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Gary Karz, CFA (email)
Host of InvestorHome
Principal, Proficient Investment Management, LLC

     The argument for buying stocks is actually quite simple. In the long run, stocks have historically been the best performing asset class among traditional investments. (See Historical Returns.) The figures most commonly referred to are from Ibbotson Associates which maintains statistics on the major investment classes going back to 1926 and publishes Stocks, Bond, Bills, and Inflation annually. Wharton professor Jeremy J. Siegel went even further having researched investments all the way back to 1802 (documented in his book Stocks for the Long Run). The bottom line is that historically US stocks have returned roughly 10% a year (7% over inflation). However, the returns do not come without risk: the 10% is only an average and over any given period of time returns can fluctuate significantly.

     There are many web sites that eloquently address the positives of investing in stocks, but the best sites also clearly and effectively spell out the inherent risks and considerations to evaluate. A good places to start is The Vanguard Group's The Truth About Risks and Time vs. Risk from SmartMoney.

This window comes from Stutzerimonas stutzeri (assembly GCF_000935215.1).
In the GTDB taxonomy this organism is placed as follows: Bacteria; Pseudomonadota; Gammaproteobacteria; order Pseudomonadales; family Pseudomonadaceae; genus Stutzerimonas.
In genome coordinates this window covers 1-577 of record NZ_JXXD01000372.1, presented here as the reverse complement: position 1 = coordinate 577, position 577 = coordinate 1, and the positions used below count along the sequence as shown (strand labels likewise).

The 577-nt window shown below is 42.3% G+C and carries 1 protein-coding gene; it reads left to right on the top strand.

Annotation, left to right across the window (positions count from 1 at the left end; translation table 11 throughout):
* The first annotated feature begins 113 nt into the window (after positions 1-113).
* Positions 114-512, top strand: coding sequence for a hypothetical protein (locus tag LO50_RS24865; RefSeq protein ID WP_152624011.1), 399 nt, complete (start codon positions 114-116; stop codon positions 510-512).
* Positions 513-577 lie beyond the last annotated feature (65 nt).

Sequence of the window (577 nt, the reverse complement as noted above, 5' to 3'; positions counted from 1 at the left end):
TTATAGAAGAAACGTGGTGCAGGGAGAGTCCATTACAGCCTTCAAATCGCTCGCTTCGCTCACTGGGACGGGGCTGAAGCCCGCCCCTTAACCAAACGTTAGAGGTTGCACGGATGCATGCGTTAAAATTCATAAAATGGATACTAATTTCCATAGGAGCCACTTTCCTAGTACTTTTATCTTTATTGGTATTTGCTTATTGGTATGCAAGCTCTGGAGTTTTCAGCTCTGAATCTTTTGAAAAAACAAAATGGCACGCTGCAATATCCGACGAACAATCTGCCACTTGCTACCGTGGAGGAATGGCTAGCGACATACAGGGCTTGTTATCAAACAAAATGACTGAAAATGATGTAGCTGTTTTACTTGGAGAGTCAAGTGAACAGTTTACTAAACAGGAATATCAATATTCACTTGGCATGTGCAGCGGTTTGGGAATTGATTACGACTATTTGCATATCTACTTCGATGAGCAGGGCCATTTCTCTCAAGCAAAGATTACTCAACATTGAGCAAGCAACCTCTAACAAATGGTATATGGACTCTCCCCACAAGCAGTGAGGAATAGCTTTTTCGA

An ongoing debate is whether the risk of owning stocks decreases over time. The answer is very little according to Philippe Jorion in The Long-Term Risks of Global Stock Markets Financial Management (2003). However, he finds that diversification among countries is effective. Professor Zvi Bodie also questioned the conclusion that stocks are safer in the long run in On The Risks of Stocks in the Long Run and there were others before that as well (like On Persistence of Risk).

"Only buy something that you'd be perfectly happy to hold if the market shut down for 10 years."
     Warren Buffett

"Stocks are a safe bet, but only if you stay invested long enough to ride out the corrections."
     Peter Lynch, Worth December/January 1997

"If you adhere to the dogma that stocks must beat bonds in the long-enough run, there is no P/E level that the market averages out to at which you will take in sail. A Ponzi bubble is ever possible, and given past psychologies of boom and bust, ever-higher P/E ratios become a self-fulfilling prophecy."
Paul A. Samuelson, "The Long-Term Case for Equities," The Journal of Portfolio Management, Fall 1994.

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